How We Prepare You for Cross-Examination for an Injury Trial
We have all seen the dramatic interrogations that happen in courts in movies and TV shows: the lawyer slams their first onto the witness stand, aggressively asking questions until the witness caves, cries, and admits to their crime. While sometimes it may feel this way in court, real-life cross-examination is much different than some films make it out to be – and less theatrical.
A cross-examination provides both parties with a chance to obtain important evidence from witnesses. Because you’ll be getting asked a lot of questions, our experienced Tulsa personal injury attorneys will help you prepare for when it’s your turn.
What is a cross-examination?
Cross-examination is the legal process of an attorney interrogating a testifying witness called by the opposing party. A witness will go to the stand where they are first questioned by the attorney who called them. Once the first attorney finishes their direct examination, the opposing attorney will be given the chance to ask the questions they’ve prepared. This attorney will try to discredit any evidence that has been provided or point out inconsistencies or discrepancies, thereby causing doubt about the witnesses’ credibility, reputation, and knowledge.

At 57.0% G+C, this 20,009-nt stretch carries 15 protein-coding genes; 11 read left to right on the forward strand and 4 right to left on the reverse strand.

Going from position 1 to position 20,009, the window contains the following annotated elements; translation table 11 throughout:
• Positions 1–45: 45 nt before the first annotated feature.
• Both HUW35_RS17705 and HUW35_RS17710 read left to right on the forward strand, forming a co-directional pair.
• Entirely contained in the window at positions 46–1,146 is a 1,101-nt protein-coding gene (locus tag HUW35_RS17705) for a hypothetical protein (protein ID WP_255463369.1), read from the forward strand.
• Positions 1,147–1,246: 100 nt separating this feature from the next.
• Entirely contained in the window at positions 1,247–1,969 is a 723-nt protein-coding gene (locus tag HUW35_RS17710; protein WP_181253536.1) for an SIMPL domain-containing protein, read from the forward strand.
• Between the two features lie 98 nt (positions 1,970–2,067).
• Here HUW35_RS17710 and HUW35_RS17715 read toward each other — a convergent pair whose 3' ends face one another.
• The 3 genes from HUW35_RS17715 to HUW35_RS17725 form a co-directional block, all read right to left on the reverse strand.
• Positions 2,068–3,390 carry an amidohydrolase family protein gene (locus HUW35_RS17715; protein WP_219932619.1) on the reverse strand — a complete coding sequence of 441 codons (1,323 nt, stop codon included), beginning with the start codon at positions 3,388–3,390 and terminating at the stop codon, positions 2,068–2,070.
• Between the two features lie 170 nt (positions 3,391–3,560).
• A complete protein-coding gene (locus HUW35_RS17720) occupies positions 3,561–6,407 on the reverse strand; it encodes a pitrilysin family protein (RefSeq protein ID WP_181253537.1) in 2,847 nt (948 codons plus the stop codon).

There are two types of cross-examination: supportive and discrediting. Supportive consists of asking questions that will encourage the cross-examiner’s case. The attorney is not to discredit what they are saying nor attack them, but to obtain helpful information for their client’s case. The lawyer is trying to fill in any gaps that can potentially hurt their case if left unquestioned. The attorney will try and prove to the jury that the opposing party’s own witness provides credibility to their case.